Siege of Tyre (1187)

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Siege of Tyre (1187)
Part of Ayyubid-Crusader War
Tyre 1187.jpg
15th century miniature depicting a charge of the Christian defenders against Saladin's army. Part of the manuscript Les Passages d’Outremer, by Sébastien Mamerot.
Date November 12, 1187- January 1, 1188
Location Tyre
Result Crusader Victory
Belligerents
Cross Templar.svg Crusaders Flag of Ayyubid Dynasty.svg Ayyubids
Commanders and leaders
Conrad of Montferrat
Sancho Martin
Saladin
Abd al-Salam al-Maghribi
Abd al-Mohsen
Al-Faris Bedran
Strength
unknown number of soldiers
17 galleys
unknown number of soldiers
10 galleys
Casualties and losses
Light Heavy

The Siege of Tyre took place from November 12, 1187 to January 1, 1188. An army commanded by Saladin made an amphibious assault on the city, defended by Conrad of Montferrat. After two months of continuous struggle, Saladin dismissed his army and retreated to Acre.

Background[edit]

After the disastrous Battle of Hattin, much of the Holy Land had been lost to Saladin, including Jerusalem. The remnants of the crusader army flocked to Tyre, which was one of the major cities still in Christian hands. Reginald of Sidon was in charge of Tyre and was in the process of negotiating its surrender with Saladin, but the arrival of Conrad and his soldiers prevented it. Reginald left the city to refortify his castle at Belfort, and Conrad became the leader of the army. He immediately began to repair the defenses of the city, and he cut a deep trench across the mole that joined the city to the shore, to prevent the enemy from approaching the city. The Muslim army arrived on November 12, and started the siege. The rest of the army arrived 13 days later.[1]

The siege[edit]

Conrad arrives at Tyre: marginal sketch in late 12C Brevis Historia Regni Hierosolymitani, a continuation of the Annals of Genoa (Bib. Nat. Française)

The fight was hard. Saladin's army had seventeen siege engines that constantly attacked the city's walls, while the ships of the crusaders, filled with archers, crossbowmen and stone throwing engines, harassed the attacking army.

All of Saladin's attacks failed, and the siege dragged on, with occasional sallies by the defenders, led by a Spanish knight named Sancho Martin,[2] better known as the "green knight" due to the colour of his arms.[3] His bravery and skill were said to cause admiration in both the Christian and Muslim armies, and particularly in Saladin. It was said that Saladin offered him many riches if he would convert to Islam and fight in his army. Nevertheless, he refused and kept leading the Christian attacks against the Muslim army.[3]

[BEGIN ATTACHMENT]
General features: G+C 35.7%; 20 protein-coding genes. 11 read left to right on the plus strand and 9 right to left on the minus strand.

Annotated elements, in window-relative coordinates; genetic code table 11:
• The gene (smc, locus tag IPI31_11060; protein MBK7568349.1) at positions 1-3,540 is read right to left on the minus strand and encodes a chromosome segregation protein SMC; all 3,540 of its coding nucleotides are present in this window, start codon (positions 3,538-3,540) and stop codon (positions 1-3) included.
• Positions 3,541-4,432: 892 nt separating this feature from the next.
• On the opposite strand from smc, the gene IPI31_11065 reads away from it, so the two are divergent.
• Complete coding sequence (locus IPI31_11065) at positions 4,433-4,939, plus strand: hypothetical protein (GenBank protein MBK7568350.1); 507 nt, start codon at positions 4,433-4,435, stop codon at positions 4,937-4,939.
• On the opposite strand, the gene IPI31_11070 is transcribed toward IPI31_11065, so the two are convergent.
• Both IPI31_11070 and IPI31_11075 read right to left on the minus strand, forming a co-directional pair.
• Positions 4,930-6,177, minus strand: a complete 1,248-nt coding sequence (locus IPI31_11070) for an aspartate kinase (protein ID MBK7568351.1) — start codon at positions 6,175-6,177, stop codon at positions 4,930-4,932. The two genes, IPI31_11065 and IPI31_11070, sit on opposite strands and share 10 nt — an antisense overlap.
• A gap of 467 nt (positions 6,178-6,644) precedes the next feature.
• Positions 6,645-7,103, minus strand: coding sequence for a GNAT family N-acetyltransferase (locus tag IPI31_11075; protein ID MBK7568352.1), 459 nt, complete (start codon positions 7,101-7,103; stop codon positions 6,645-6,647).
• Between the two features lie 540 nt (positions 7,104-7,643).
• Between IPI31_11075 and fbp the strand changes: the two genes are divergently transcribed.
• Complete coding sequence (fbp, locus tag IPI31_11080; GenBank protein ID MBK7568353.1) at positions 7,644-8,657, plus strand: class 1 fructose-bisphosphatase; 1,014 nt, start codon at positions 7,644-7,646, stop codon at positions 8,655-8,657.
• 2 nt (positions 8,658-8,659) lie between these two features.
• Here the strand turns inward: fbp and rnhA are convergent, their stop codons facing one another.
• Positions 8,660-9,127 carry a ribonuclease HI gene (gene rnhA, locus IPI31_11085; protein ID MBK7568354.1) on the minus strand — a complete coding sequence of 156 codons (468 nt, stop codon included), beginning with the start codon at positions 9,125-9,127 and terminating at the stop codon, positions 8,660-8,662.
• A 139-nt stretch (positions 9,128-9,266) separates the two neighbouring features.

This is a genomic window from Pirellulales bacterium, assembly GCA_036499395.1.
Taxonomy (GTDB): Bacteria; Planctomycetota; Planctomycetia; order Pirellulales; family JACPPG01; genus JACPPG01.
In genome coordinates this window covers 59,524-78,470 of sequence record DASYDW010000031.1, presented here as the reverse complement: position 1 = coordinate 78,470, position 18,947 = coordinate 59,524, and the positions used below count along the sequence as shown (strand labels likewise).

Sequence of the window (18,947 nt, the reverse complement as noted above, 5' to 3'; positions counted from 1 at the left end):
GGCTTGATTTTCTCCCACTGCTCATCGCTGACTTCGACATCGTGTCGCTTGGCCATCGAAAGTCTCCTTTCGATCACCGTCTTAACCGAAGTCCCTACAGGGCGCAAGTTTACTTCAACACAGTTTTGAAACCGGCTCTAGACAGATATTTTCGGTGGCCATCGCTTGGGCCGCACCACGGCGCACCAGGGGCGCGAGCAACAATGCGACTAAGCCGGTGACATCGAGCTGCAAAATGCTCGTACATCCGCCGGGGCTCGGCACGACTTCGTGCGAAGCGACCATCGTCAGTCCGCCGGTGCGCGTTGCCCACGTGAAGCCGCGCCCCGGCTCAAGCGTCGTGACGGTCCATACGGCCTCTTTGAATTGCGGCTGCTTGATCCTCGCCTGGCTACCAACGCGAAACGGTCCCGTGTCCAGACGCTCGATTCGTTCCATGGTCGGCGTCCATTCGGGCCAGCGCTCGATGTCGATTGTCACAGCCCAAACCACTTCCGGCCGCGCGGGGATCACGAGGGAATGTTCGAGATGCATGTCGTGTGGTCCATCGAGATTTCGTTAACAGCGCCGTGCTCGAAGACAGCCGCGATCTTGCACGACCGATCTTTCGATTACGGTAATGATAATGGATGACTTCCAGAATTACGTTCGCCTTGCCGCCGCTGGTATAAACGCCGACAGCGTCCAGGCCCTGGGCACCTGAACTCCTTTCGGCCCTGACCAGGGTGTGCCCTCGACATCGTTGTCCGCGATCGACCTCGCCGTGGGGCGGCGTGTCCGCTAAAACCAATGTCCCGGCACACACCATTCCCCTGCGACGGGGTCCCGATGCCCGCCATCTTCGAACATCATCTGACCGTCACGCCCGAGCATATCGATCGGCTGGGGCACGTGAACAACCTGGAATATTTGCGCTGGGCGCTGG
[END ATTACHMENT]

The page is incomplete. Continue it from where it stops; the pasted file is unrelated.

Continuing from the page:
It became clear to Saladin that only by winning at sea could he take the city. He summoned a fleet of 10 galleys commanded by a North African sailor named Abd al-Salam al-Maghribi. The Muslim fleet had initial success in forcing the Christian galleys into the harbour, but through the night of 29–30 December, a Christian fleet of 17 galleys attacked 5 of the Muslim galleys, inflicting a decisive defeat and capturing them. Muslim chroniclers claim that Al-Faris Bedran's incompetency led to the defeat.[1] The remaining galleys were ordered to retire, given their low numbers. After this naval setback, Saladin's forces made a final attempt to take the city, but they were defeated again, suffering heavy losses.[3]

After these events, Saladin summoned his emirs for a conference, to discuss if they should retire or keep trying. The opinions were divided, but Saladin, seeing the state of his troops, decided to retire to Acre. The siege ended on January 1, 1188.[1]

Aftermath[edit]

After the victory, Conrad's prestige received a huge boost. For Saladin, it constituted a turning point in his career. It proved the incapacity of his army to sustain long sieges. For the crusaders, it was a very important victory because Tyre became a rallying-point for the future Christian revival during the Third Crusade. If Tyre had not held out, it's likely that the Third crusade would have been much less successful.[4]

Notes[edit]

  1. ^ a b c Nicholson p.81-82
  2. ^ Folda p.28
  3. ^ a b c Payne p.280-282
  4. ^ Lane-Poole p.241-243

References[edit]

  • Helen Nicholson, David Nicolle(2005),God's Warriors: Knights Templar, Saracens and the Battle for Jerusalem
  • George Payne Rainsford James(1854), A history of the life of Richard Coeur-de-Lion, King of England, Vol. 2
  • Jaroslav Folda(2005), Crusader art in the Holy Land: from the Third Crusade to the fall of Acre 1187–1291
  • Stanley Lane-Poole(1985), Saladin and the Fall of the Kingdom of Jerusalem